Across the campus of the University of the District of Columbia these days, students of summer move in and out of classes, most casually dressed and often deep in thought about schoolwork or upcoming social events.
The mood is in stark contrast to a declaration issued last week by the school's Progressive Student Alliance, which read, "As students, we do not plan to sit back and take glee in the fact that one of our administrators is being tried in the media by leaks or pending reports, taken out of context by innuendo and rumor."
Like members of the school's Student Government Association, the PSA -- a group small in numbers whose philosophy is held by more than a few -- believes that UDC President Robert L. Green is being attacked because he is black. But there have been no protests, no demonstrations -- just a petition supporting Green signed by a few hundred students and a letter to the editor of a local newspaper saying, in effect, back off.
The fact is, for most of the school's 14,000 students, there is no choice but to sit back. Taking time to fight for an embattled school president appears to be a luxury they can't afford. Yet, if anyone ought to be upset, it should be the students -- but not because the school president is being picked on. It is they who are being shortchanged.
Less than a year ago, it appeared that UDC finally had a president with staying power. Green, 51, is the school's third president in eight years.
Then came the audits. Most recently, D.C. Auditor Otis H. Troupe found that Green had misspent $14,000 of university funds on travel, consulting and flowers sent to personal friends.
Newspaper reports of UDC records showed that Green had billed the university for travel to funerals and a wedding, as well as for $80,000 of catering and nearly $18,000 of household expenses since he took office in September 1983.
Green had had no public comment on the matter until Tuesday when he submitted a report to the board of trustees. But while Green had been silent, his administrators have not.
Says the declaration by the Progressive Student Alliance: "It is disheartening to have a minority of our middle management administrators and faculty members constantly state 'the president's days are numbered' or 'members of the [D.C.] City Council already have his successor in mind.' "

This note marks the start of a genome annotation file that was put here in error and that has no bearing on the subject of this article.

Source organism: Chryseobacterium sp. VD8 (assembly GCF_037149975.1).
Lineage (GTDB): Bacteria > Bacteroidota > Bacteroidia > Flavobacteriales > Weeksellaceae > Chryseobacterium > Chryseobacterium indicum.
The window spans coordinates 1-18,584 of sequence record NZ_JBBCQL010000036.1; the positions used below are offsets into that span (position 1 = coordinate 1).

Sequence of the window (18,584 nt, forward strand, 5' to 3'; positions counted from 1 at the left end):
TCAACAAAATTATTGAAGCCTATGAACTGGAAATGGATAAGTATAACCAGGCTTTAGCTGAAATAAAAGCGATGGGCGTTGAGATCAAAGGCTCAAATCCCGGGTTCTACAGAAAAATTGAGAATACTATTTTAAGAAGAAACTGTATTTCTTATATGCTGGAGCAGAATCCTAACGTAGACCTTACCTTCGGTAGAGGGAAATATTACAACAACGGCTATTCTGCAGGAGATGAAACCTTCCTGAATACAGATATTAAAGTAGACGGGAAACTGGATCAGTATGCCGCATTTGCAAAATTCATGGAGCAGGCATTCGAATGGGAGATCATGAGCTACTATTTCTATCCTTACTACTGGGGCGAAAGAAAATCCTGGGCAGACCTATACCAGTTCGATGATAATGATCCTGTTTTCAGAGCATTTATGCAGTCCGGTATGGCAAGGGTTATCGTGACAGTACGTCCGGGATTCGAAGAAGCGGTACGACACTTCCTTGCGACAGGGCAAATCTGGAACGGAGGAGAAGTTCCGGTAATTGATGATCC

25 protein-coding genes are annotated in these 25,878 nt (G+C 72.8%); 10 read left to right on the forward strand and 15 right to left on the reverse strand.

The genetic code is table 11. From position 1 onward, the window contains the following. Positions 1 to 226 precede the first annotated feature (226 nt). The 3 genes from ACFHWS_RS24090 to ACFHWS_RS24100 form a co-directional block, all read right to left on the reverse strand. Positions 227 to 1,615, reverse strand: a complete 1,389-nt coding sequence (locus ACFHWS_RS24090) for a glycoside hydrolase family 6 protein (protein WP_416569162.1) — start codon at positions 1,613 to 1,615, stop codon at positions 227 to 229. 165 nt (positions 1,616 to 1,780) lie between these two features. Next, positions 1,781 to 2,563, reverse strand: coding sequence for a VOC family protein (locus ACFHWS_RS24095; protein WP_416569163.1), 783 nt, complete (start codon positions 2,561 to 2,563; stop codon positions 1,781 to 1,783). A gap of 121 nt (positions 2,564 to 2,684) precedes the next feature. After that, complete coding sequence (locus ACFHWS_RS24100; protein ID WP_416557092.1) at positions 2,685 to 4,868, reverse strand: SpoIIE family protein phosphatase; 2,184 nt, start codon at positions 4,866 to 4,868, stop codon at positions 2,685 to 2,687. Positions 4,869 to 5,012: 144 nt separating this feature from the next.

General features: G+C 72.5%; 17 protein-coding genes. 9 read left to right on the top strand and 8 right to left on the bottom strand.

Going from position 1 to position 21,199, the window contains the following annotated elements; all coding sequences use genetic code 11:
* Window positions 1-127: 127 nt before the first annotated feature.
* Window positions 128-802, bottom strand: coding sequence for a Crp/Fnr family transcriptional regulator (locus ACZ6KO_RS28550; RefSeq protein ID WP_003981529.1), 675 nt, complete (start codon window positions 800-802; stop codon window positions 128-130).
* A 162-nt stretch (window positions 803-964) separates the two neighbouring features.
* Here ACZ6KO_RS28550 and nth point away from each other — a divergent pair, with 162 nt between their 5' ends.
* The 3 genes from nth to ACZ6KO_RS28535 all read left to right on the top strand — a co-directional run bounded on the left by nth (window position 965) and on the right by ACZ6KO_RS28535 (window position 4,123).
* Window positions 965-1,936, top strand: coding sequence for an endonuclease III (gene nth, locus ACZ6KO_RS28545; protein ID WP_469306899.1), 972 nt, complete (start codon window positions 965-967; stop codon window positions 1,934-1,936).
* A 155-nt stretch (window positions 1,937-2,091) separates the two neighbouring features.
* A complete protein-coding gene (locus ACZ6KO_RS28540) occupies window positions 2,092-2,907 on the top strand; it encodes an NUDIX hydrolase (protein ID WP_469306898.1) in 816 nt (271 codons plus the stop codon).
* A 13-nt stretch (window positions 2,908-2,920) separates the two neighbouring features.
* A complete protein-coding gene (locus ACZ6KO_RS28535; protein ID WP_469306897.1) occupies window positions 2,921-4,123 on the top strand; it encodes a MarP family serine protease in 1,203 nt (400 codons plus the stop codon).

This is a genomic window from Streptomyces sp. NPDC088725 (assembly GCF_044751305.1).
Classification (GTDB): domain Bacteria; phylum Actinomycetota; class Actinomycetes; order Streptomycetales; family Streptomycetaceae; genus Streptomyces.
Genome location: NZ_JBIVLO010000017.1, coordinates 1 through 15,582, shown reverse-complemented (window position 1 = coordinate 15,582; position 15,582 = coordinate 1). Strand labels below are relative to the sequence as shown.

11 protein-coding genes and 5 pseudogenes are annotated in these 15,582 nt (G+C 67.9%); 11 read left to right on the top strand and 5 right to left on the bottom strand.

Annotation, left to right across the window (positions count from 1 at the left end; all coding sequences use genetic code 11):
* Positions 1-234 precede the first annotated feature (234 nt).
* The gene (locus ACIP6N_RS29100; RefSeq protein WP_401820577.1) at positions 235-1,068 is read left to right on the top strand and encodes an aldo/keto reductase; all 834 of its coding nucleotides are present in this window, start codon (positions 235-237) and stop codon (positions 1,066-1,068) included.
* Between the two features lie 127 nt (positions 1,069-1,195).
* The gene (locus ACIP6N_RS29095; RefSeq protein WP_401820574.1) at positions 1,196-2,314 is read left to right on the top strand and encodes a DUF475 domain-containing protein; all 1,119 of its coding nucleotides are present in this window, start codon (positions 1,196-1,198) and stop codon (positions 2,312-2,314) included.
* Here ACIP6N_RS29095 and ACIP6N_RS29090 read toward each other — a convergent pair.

Listening to ordinary students, a picture of exasperation emerges. Most of them don't even want to be identified, either because of embarrassment or for fear of taking a public stance against an embattled black official.
"I guess we just have to wait and see," one chemistry major said dejectedly. "I really don't have time to keep up with the developments, but from what I hear it doesn't sound good. I just wish there was some way we as black people could avoid this kind of controversy."
Another student said, "It makes you feel kind of secondary because you can feel that the teachers are preoccupied."
Michael Olga, UDC student government vice president, says his group still stands firmly behind Green but will issue no more statements about the matter until Green responds. "It would be foolish to comment before he does," Olga said.
Although Olga would not say so, there is growing concern among students about the status of $14 million in student activity fees, which are included in the university's post-secondary account, the records of which Green has refused to turn over to auditors.
To make matters worse, the entire affair has overlapped with hearings in the House of Representatives for allocating $110 million to 104 historically black colleges. UDC is not among those being considered for that money, but headlines about allegedly inefficient management by blacks have been noticed on Capitol Hill.
Many in the city are taking a wait-and-see attitude -- waiting to see if this controversy hurts students at UDC and black students struggling for a higher education around the country.